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I've been trying out some Haskell because I was intrigued by the strong typing, and I'm confused about the best way to tackle this:

The Vector datatype defined in Data.Vector allows for multidimensional arrays by way of nested arrays. However, these are constructed from lists, and lists of varying lengths are considered the same datatype (unlike tuples of varying lengths).

How might I extend this datatype (or write an analogous one) that functions in the same way, except that vectors of different lengths are considered to be different datatypes, so any attempt to create a multidimensional array/matrix with rows of differing lengths (for example) would result in a compile-time error?

It seems that tuples manage this by way of writing out 63 different definitions (one for each valid length), but I would like to be able to handle vectors of arbitrary length, if possible.

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Take a look at the type-level and llvm packages. While it's not directly applicable, the Array, Vector and Struct types in the llvm bindings do differentiate between different array lengths using type-level numbers. GHC's support for type-nats in 7.6.1 should make this sort of thing easier to implement. – Nathan Howell May 14 '12 at 6:55

2 Answers 2

I see two ways for doing this:

1) The "typed" way: Using dependent types. This is, to some extent, possible in Haskell with the recent GHC extension for DataKinds*. Even better, to use a language with a really advanced type system, like Agda.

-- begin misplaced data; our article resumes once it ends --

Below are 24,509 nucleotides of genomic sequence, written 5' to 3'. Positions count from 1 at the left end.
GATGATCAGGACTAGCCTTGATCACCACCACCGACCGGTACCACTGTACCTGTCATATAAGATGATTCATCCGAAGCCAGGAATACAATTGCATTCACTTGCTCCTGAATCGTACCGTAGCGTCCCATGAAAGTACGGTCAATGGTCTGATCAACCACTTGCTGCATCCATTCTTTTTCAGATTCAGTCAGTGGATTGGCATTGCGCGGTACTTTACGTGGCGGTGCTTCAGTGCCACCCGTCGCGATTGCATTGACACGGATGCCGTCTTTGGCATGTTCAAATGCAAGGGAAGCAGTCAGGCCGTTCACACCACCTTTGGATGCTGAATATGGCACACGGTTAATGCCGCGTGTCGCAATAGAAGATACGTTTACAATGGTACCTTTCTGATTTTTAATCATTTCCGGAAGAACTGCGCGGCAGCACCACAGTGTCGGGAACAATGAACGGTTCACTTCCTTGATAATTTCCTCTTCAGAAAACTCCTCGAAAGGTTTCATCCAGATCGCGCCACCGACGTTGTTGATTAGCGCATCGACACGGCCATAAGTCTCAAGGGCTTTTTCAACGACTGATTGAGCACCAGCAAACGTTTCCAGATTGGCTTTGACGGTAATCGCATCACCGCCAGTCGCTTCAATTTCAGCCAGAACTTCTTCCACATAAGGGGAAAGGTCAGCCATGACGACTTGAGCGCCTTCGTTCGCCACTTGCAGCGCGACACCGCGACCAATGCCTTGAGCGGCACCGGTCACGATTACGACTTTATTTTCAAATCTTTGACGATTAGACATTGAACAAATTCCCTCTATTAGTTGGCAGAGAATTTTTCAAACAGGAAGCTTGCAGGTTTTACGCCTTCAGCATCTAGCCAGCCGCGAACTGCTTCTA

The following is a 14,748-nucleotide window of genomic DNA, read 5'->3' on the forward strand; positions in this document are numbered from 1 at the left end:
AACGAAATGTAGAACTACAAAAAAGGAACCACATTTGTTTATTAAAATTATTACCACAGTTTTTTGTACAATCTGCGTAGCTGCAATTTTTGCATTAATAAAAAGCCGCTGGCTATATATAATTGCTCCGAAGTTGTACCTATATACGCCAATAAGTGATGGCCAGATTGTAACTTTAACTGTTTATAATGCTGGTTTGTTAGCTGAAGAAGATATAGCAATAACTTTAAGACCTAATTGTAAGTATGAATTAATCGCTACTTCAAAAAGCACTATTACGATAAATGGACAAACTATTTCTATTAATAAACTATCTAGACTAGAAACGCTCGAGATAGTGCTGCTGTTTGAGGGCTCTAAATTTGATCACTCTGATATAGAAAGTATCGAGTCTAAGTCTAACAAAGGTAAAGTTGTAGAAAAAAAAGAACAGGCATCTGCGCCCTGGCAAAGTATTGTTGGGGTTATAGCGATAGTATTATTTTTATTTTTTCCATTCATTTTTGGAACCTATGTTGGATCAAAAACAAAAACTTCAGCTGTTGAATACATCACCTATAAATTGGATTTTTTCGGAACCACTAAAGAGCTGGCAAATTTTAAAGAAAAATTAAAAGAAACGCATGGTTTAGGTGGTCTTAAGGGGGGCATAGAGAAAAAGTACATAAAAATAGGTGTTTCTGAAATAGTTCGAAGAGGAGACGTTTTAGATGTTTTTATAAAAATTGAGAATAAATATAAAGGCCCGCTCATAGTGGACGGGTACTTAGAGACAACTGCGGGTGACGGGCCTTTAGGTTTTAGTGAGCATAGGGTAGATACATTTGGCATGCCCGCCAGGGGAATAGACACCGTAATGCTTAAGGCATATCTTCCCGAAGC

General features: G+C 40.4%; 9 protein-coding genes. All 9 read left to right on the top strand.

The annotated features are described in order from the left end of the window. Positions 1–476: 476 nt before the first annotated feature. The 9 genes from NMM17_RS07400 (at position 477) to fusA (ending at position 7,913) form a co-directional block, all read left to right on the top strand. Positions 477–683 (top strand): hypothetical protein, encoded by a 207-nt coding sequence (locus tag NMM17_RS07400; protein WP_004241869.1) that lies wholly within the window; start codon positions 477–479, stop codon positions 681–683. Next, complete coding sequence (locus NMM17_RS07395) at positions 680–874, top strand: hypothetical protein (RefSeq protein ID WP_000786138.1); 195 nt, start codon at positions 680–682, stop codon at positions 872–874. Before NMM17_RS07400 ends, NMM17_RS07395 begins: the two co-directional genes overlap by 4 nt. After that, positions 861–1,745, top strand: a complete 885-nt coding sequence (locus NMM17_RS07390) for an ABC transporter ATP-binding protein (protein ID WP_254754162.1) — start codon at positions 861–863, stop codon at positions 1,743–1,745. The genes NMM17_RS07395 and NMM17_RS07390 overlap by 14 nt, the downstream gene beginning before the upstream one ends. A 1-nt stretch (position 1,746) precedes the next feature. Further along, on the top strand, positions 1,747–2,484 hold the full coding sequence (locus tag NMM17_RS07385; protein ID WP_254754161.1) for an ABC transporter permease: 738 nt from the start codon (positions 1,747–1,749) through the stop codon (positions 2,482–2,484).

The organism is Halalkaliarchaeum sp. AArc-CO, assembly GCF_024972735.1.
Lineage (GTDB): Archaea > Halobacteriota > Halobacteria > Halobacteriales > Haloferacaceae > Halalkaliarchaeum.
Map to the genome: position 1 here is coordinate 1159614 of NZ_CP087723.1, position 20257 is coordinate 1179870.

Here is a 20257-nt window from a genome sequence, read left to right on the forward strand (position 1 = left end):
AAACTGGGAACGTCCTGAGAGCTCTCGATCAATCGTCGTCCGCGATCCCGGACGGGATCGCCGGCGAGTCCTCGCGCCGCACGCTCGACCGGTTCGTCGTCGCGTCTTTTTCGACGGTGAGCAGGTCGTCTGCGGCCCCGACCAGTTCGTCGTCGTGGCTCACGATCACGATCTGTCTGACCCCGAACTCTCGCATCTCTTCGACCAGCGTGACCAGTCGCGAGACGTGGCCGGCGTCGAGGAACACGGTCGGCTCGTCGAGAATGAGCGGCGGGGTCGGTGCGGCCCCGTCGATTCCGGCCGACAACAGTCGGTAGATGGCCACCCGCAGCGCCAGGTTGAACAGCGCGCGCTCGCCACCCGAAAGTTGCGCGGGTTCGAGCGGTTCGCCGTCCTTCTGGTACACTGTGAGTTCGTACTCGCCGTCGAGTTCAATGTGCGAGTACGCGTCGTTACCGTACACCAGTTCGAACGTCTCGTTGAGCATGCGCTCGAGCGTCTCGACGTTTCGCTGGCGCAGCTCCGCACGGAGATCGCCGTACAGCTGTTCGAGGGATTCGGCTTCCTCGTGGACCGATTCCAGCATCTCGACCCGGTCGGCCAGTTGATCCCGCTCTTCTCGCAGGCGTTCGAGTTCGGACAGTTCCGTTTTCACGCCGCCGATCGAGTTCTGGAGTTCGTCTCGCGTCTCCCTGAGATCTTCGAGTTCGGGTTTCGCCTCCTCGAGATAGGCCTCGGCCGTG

2) The other way: encode your vectors like

data Vec a = {values :: [a], len :: [Int]}

Then, export only

buildVec :: [a] -> Vec a
buildVec as = Vec as (length as)

and check for correct lengths in the other functions that use vectors of same length, e.g. ensure same-length vectors in a matrix function or in Vec additions. Or even better: provide another custom builder/ctor for matrices.

*I just saw: exactly what you're wanting is the standard example for DataKinds.

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A future version of the repa library, using GHC 7.6 features, will likely have everything the original question asks for.. But that's not here and now. Unfortunately. – Carl May 14 '12 at 6:17

This form of typing, where the type depends on the value, is often called dependently typed programming, and, as luck have it, Wolfgang Jeltsch wrote a blog post about dependent types in Haskell using GADTs and TypeFamilies.

The gist of the blogpost is that if we have two types representing natural numbers:

data Zero
data Succ nat

one can build lists with type enforced lengths in the following way:

data List el len where
   Empty :: List el Zero
   cons  :: el -> List el nat -> List el (Succ nat)
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